How to limit temper tantrums and other toddler mischief.
He was your smiling little son and heir, but when he turned two, he became a screaming monster. The “terrible twos”, when a child’s desire to assert independence clashes with your desire to lay down rules, can be a headache to deal with.
Here are tips to help manage your toddler’s newfound independent streak.
- Offer a choice: Giving a child an alternative in a crisis will lessen his chances of a meltdown. For example, if a child won’t budge, give him the option of being carried or walking by himself.
- Lead by example: A child mimics what you do, so if you blow up at your wife over the most trivial of things your offspring will do the same.
- Establish solid routines: If a child doesn’t know what’s going to happen for the day — when he’s going to eat or when he’ll be bathed — he will feel out of control and more likely to chuck a wobbly.
- Don’t be a control freak: Your child will learn to function in the world if he gets to make his own choices. Allow him autonomy in areas that won’t cause heartache, such as choosing the colour of the bib he’s going to wear.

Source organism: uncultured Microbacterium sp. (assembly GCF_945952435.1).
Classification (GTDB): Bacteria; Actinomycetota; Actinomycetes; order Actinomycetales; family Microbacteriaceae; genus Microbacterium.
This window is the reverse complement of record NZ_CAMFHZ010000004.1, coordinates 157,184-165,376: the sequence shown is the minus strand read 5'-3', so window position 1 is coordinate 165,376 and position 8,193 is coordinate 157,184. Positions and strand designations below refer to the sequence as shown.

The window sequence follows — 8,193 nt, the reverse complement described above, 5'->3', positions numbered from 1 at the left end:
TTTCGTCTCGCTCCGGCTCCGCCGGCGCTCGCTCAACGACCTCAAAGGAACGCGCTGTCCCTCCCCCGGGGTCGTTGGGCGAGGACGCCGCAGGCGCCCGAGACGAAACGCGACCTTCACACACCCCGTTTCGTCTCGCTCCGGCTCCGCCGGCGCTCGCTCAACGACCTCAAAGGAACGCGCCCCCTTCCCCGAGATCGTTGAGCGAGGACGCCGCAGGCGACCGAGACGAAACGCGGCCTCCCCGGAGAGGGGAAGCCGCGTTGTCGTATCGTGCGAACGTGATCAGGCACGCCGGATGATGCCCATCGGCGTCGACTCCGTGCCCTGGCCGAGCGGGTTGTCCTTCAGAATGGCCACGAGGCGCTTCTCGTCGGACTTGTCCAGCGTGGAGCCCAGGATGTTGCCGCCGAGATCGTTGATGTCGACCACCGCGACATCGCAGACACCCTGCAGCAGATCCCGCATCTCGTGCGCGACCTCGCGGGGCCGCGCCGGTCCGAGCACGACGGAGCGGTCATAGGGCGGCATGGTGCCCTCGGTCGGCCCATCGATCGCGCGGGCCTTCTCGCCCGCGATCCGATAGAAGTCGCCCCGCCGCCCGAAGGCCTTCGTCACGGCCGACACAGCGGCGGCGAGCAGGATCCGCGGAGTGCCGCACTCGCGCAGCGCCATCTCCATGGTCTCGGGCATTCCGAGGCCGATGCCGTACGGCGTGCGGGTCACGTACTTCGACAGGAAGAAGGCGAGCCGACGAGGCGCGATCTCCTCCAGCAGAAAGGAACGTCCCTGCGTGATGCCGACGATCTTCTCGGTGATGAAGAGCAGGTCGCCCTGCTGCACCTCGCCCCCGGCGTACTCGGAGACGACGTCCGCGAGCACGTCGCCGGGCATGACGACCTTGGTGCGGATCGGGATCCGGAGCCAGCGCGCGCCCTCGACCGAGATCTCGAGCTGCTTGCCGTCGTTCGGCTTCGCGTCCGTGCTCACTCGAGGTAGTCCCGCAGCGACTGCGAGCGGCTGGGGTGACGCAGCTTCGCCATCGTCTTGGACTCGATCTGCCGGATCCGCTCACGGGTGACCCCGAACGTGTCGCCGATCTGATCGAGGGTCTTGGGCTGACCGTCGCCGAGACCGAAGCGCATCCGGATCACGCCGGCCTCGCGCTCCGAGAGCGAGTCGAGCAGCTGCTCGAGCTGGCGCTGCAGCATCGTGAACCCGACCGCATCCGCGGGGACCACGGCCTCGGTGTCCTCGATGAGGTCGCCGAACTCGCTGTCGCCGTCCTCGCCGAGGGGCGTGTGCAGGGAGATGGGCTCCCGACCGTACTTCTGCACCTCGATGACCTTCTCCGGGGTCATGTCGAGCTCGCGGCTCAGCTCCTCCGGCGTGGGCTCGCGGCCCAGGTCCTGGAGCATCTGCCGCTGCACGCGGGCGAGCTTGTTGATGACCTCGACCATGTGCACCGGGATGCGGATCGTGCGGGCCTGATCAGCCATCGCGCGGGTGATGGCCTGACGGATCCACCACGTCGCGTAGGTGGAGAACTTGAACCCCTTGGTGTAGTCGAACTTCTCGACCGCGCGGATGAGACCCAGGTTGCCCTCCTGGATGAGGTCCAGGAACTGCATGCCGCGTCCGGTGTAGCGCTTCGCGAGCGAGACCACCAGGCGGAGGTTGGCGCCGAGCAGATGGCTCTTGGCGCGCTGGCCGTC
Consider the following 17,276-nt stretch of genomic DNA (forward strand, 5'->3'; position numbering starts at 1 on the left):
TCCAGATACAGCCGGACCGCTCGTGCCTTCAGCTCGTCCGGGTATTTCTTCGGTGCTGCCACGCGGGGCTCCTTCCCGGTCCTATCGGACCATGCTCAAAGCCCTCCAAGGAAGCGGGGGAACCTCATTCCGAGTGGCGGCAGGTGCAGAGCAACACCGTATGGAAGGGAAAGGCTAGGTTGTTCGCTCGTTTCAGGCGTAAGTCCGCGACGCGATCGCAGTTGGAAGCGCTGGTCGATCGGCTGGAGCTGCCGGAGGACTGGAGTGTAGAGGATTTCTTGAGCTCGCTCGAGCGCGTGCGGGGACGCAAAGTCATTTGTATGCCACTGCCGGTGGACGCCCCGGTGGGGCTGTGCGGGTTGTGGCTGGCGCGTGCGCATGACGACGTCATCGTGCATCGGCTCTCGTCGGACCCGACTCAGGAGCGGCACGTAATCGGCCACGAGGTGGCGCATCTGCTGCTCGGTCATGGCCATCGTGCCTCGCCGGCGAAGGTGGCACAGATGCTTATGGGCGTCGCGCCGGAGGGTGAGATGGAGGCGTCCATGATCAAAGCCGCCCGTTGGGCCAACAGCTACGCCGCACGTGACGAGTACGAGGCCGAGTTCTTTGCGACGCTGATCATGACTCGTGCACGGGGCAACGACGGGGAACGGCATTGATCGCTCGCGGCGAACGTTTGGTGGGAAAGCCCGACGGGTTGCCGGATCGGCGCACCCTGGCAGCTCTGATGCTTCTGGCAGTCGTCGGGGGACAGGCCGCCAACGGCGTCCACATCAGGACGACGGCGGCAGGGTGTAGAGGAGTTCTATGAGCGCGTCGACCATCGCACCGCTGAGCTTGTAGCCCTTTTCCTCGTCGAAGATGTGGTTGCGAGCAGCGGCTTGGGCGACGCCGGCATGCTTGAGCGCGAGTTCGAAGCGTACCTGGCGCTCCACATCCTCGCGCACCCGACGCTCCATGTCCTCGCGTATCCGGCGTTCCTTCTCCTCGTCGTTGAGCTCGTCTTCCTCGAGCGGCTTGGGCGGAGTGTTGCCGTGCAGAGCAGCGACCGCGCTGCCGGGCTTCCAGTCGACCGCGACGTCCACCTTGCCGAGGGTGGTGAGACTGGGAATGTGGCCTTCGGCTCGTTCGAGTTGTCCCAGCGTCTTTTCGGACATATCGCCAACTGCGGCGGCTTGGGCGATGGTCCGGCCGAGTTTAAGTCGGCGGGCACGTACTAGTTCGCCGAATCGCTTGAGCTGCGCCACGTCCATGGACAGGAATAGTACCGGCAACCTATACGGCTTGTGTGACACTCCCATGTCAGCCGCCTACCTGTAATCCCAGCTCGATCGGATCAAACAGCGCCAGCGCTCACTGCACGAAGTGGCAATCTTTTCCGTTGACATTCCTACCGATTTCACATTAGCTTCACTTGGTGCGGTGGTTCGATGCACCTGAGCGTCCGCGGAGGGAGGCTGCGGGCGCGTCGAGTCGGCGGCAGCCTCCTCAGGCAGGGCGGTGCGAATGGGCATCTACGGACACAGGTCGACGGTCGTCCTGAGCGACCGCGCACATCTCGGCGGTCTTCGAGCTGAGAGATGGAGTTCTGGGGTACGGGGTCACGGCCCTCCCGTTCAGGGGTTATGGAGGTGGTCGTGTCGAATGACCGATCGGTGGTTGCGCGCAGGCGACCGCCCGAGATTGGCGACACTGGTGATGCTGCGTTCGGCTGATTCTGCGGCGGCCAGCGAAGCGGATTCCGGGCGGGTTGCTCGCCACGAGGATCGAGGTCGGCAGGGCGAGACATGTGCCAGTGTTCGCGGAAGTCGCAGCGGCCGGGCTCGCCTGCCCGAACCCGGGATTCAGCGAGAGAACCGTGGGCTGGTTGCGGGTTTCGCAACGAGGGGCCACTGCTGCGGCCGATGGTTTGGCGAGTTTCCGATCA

- Compliment: Give your young one a rap for doing something the right way — positive reinforcement will make good behaviour an ingrained habit.
- Eat well: A diet high in sugar will put your child on a roller coaster of emotions as his blood sugar levels rise and plummet rapidly.
When your child has a tanty, turn it into a positive learning experience by following these pointers.
- Enforce a penalty: Behaving badly should not go unpunished. Withholding a favourite toy will teach your child that doing the wrong thing has consequences.
- Don’t give in: Your child might be sulking, but this is a grudge match, a battle of wills, and if you surrender, you’ll be rewarding his bad actions.
- Remove toddler from public space: Having an audience will make an upset child perform more loudly — the idea is to reduce stimuli, and get him to a private area as quickly as possible.